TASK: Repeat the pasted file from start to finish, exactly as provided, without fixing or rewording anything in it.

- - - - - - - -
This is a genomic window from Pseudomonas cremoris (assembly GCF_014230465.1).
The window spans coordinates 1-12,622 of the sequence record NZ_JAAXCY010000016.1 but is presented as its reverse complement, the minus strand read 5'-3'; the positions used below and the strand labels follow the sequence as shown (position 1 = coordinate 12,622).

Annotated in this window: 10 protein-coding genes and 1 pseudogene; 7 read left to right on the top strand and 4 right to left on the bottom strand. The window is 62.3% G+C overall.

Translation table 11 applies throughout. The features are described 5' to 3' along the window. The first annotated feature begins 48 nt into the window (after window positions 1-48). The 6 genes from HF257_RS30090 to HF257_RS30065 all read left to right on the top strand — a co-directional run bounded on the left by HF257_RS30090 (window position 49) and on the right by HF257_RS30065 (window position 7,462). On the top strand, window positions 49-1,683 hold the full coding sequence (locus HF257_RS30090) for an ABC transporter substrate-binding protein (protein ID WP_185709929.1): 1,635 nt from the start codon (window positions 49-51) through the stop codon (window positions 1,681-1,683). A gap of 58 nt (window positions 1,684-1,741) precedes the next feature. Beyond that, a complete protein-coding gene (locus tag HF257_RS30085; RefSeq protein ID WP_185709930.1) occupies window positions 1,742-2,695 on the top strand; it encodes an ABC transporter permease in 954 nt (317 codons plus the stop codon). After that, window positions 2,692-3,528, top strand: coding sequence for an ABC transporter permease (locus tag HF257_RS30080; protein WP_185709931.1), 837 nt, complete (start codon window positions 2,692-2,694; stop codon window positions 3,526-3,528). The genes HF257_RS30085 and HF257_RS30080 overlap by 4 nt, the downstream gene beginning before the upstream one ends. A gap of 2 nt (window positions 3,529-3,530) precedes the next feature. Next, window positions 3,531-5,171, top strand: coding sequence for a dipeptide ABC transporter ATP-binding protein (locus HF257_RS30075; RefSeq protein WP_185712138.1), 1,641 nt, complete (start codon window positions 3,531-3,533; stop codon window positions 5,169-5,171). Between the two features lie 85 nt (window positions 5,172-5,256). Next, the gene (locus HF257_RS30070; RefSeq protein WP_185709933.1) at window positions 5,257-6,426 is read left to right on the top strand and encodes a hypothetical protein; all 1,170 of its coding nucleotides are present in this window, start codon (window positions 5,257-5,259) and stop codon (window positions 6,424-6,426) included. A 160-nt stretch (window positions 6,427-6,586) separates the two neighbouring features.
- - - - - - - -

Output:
This is a genomic window from Pseudomonas cremoris (assembly GCF_014230465.1).
The window spans coordinates 1-12,622 of the sequence record NZ_JAAXCY010000016.1 but is presented as its reverse complement, the minus strand read 5'-3'; the positions used below and the strand labels follow the sequence as shown (position 1 = coordinate 12,622).

Annotated in this window: 10 protein-coding genes and 1 pseudogene; 7 read left to right on the top strand and 4 right to left on the bottom strand. The window is 62.3% G+C overall.

Translation table 11 applies throughout. The features are described 5' to 3' along the window. The first annotated feature begins 48 nt into the window (after window positions 1-48). The 6 genes from HF257_RS30090 to HF257_RS30065 all read left to right on the top strand — a co-directional run bounded on the left by HF257_RS30090 (window position 49) and on the right by HF257_RS30065 (window position 7,462). On the top strand, window positions 49-1,683 hold the full coding sequence (locus HF257_RS30090) for an ABC transporter substrate-binding protein (protein ID WP_185709929.1): 1,635 nt from the start codon (window positions 49-51) through the stop codon (window positions 1,681-1,683). A gap of 58 nt (window positions 1,684-1,741) precedes the next feature. Beyond that, a complete protein-coding gene (locus tag HF257_RS30085; RefSeq protein ID WP_185709930.1) occupies window positions 1,742-2,695 on the top strand; it encodes an ABC transporter permease in 954 nt (317 codons plus the stop codon). After that, window positions 2,692-3,528, top strand: coding sequence for an ABC transporter permease (locus tag HF257_RS30080; protein WP_185709931.1), 837 nt, complete (start codon window positions 2,692-2,694; stop codon window positions 3,526-3,528). The genes HF257_RS30085 and HF257_RS30080 overlap by 4 nt, the downstream gene beginning before the upstream one ends. A gap of 2 nt (window positions 3,529-3,530) precedes the next feature. Next, window positions 3,531-5,171, top strand: coding sequence for a dipeptide ABC transporter ATP-binding protein (locus HF257_RS30075; RefSeq protein WP_185712138.1), 1,641 nt, complete (start codon window positions 3,531-3,533; stop codon window positions 5,169-5,171). Between the two features lie 85 nt (window positions 5,172-5,256). Next, the gene (locus HF257_RS30070; RefSeq protein WP_185709933.1) at window positions 5,257-6,426 is read left to right on the top strand and encodes a hypothetical protein; all 1,170 of its coding nucleotides are present in this window, start codon (window positions 5,257-5,259) and stop codon (window positions 6,424-6,426) included. A 160-nt stretch (window positions 6,427-6,586) separates the two neighbouring features.